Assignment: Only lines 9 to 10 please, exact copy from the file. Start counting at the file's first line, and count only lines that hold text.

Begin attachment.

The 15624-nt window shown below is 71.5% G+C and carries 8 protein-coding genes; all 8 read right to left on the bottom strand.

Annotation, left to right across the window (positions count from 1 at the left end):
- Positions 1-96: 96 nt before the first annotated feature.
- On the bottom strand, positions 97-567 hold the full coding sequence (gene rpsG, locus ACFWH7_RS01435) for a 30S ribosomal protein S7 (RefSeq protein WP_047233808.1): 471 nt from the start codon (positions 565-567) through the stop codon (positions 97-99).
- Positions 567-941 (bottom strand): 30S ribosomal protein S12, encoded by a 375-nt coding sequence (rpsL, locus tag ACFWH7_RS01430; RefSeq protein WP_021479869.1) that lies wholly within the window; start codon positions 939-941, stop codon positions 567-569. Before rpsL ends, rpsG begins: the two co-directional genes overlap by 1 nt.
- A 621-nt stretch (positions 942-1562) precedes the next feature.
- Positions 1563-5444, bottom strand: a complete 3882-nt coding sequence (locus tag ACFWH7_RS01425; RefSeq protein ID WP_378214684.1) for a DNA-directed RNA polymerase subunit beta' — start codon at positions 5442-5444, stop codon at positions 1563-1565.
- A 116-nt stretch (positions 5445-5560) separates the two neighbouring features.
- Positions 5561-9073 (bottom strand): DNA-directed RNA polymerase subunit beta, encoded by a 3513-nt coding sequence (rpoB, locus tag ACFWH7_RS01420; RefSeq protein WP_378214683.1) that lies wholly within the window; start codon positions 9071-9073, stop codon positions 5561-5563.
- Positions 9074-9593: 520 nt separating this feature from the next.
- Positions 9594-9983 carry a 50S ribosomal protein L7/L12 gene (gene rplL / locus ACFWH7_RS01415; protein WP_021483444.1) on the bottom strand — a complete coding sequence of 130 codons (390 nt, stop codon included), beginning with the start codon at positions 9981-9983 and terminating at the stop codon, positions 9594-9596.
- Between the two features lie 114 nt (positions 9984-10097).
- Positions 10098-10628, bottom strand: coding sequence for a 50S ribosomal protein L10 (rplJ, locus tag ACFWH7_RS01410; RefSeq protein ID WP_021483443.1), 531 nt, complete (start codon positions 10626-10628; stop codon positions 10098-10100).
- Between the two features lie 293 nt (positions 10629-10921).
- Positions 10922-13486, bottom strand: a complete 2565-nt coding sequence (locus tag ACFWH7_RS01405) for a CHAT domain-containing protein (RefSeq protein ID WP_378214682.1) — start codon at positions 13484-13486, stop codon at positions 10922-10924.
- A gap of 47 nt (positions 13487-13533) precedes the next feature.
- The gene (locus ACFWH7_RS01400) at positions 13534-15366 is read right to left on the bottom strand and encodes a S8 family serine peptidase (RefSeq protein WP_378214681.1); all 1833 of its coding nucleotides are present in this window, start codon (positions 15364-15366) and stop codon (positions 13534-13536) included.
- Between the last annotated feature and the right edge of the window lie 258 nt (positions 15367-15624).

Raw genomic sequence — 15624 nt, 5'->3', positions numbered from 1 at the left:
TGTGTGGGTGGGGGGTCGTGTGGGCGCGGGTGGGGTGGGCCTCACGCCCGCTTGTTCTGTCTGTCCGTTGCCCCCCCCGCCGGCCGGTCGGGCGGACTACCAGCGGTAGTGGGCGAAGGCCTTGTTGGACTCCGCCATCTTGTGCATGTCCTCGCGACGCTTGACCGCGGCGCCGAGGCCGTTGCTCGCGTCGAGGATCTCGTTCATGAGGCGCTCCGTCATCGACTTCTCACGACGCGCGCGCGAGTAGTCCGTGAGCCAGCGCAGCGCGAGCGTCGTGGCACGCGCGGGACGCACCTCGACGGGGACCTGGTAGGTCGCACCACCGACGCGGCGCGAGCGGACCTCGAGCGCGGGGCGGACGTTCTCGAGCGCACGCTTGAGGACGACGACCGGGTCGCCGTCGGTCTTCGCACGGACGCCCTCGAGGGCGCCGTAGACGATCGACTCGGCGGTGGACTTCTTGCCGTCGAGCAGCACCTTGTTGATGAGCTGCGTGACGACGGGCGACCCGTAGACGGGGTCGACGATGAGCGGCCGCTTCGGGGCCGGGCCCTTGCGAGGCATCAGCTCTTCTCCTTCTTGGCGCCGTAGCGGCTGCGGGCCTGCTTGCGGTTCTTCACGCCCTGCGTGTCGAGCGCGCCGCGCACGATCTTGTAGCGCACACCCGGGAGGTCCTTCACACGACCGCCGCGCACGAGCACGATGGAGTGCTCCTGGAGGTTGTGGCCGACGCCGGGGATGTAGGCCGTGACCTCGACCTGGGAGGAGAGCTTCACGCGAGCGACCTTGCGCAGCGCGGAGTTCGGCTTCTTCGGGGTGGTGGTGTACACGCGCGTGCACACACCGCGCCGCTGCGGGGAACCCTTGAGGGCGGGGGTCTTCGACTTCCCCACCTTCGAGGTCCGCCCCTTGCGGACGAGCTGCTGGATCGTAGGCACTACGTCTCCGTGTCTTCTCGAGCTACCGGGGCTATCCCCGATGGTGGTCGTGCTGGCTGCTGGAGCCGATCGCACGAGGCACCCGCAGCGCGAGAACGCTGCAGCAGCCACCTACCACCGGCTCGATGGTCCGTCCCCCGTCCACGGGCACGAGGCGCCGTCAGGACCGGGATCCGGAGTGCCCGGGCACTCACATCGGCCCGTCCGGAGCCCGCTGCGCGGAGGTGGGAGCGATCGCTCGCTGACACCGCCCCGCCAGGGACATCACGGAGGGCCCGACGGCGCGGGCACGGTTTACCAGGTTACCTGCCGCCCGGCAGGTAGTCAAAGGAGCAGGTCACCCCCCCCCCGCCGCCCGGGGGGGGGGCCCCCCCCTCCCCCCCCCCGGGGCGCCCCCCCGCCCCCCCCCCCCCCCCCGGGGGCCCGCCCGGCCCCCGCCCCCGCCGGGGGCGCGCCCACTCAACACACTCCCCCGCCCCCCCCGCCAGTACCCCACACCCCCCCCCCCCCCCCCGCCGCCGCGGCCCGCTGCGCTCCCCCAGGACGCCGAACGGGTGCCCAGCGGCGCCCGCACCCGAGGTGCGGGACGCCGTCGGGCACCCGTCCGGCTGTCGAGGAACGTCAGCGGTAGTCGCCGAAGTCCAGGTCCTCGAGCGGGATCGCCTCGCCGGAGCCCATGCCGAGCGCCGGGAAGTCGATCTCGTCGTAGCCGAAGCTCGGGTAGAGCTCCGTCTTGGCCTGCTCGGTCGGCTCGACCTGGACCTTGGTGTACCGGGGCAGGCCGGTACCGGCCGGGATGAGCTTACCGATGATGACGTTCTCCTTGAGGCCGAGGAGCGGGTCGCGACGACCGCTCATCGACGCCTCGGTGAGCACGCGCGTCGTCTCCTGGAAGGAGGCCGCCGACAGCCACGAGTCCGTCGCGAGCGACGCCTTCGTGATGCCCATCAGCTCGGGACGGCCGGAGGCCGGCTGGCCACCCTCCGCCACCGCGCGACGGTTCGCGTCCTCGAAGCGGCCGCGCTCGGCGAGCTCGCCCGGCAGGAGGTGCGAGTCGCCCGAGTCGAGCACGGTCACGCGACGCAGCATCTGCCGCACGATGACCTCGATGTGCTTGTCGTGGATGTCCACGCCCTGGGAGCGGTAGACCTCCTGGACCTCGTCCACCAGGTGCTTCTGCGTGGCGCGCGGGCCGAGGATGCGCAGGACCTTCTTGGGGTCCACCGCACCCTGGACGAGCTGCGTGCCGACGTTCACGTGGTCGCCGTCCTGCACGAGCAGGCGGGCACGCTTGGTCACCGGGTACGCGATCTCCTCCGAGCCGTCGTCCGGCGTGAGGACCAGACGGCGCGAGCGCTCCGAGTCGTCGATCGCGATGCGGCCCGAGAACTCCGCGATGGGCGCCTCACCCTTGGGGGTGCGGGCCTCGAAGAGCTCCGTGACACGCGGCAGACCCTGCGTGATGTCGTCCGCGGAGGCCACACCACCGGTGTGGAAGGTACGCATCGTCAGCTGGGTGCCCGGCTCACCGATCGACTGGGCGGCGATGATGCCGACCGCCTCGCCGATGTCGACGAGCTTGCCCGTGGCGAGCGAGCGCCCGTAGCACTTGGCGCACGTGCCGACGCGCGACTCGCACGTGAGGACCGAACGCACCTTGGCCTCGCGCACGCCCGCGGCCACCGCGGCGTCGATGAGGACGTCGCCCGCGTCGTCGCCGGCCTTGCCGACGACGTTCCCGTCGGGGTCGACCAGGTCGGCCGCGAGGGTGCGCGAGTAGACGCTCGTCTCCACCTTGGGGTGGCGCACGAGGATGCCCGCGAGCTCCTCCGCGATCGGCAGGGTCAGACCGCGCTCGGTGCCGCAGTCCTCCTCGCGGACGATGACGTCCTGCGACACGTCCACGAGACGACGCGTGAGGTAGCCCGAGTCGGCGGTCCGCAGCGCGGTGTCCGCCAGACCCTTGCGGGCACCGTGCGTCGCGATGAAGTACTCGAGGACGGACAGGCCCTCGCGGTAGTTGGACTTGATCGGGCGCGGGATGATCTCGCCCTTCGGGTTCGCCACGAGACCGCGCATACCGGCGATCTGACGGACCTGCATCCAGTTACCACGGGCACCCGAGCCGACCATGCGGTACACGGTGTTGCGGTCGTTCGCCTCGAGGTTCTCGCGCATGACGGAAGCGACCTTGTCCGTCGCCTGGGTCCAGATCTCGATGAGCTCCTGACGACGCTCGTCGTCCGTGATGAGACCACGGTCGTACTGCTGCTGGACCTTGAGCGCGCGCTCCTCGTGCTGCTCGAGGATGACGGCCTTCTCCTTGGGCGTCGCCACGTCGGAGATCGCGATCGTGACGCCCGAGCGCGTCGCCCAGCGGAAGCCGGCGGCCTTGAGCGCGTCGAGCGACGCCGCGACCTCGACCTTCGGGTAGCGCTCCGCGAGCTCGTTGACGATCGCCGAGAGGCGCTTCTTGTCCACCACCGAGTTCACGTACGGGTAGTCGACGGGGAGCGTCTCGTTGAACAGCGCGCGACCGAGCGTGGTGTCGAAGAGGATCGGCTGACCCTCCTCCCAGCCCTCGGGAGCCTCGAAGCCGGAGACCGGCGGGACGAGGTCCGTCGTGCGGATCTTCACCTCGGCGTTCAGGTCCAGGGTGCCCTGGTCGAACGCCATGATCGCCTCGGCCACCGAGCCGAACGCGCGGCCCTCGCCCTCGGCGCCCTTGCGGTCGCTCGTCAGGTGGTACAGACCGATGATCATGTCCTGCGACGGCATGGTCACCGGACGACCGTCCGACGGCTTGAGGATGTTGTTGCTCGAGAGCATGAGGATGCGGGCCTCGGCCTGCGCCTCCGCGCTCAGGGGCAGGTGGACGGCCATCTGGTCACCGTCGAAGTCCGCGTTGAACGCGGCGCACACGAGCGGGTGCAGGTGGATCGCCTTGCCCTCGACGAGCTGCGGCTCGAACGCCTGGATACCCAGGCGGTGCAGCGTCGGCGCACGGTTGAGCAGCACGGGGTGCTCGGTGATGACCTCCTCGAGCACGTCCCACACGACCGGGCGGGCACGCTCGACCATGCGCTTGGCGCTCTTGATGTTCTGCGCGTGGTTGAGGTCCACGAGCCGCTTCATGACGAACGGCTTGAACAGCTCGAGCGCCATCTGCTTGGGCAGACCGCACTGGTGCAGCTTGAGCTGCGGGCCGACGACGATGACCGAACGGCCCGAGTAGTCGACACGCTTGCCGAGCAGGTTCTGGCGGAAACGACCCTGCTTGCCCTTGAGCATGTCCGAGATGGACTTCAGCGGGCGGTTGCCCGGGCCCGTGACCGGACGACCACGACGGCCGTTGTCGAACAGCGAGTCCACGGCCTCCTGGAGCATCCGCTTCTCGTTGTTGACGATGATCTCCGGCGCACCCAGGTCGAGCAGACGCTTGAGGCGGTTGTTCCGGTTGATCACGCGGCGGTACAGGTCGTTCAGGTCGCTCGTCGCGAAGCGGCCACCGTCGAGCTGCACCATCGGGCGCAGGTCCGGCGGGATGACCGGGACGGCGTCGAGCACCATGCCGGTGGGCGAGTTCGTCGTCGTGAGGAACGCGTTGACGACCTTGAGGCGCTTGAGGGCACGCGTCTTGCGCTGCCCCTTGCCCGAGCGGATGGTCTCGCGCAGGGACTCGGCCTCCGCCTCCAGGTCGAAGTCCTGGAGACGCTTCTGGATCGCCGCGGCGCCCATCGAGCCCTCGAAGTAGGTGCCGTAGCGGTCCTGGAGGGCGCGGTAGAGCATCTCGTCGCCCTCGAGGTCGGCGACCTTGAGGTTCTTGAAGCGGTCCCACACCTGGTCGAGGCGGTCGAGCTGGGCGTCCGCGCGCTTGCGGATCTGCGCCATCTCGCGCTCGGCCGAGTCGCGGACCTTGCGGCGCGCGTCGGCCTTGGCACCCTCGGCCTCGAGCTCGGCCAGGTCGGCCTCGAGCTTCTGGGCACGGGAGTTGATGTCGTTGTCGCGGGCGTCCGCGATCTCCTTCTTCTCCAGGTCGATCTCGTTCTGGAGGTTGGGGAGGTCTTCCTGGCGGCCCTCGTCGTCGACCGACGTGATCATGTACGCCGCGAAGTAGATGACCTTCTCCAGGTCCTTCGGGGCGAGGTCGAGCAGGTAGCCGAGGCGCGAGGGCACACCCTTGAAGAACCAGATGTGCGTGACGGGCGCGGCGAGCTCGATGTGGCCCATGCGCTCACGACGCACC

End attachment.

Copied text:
- Positions 5561-9073 (bottom strand): DNA-directed RNA polymerase subunit beta, encoded by a 3513-nt coding sequence (rpoB, locus tag ACFWH7_RS01420; RefSeq protein WP_378214683.1) that lies wholly within the window; start codon positions 9071-9073, stop codon positions 5561-5563.
- Positions 9074-9593: 520 nt separating this feature from the next.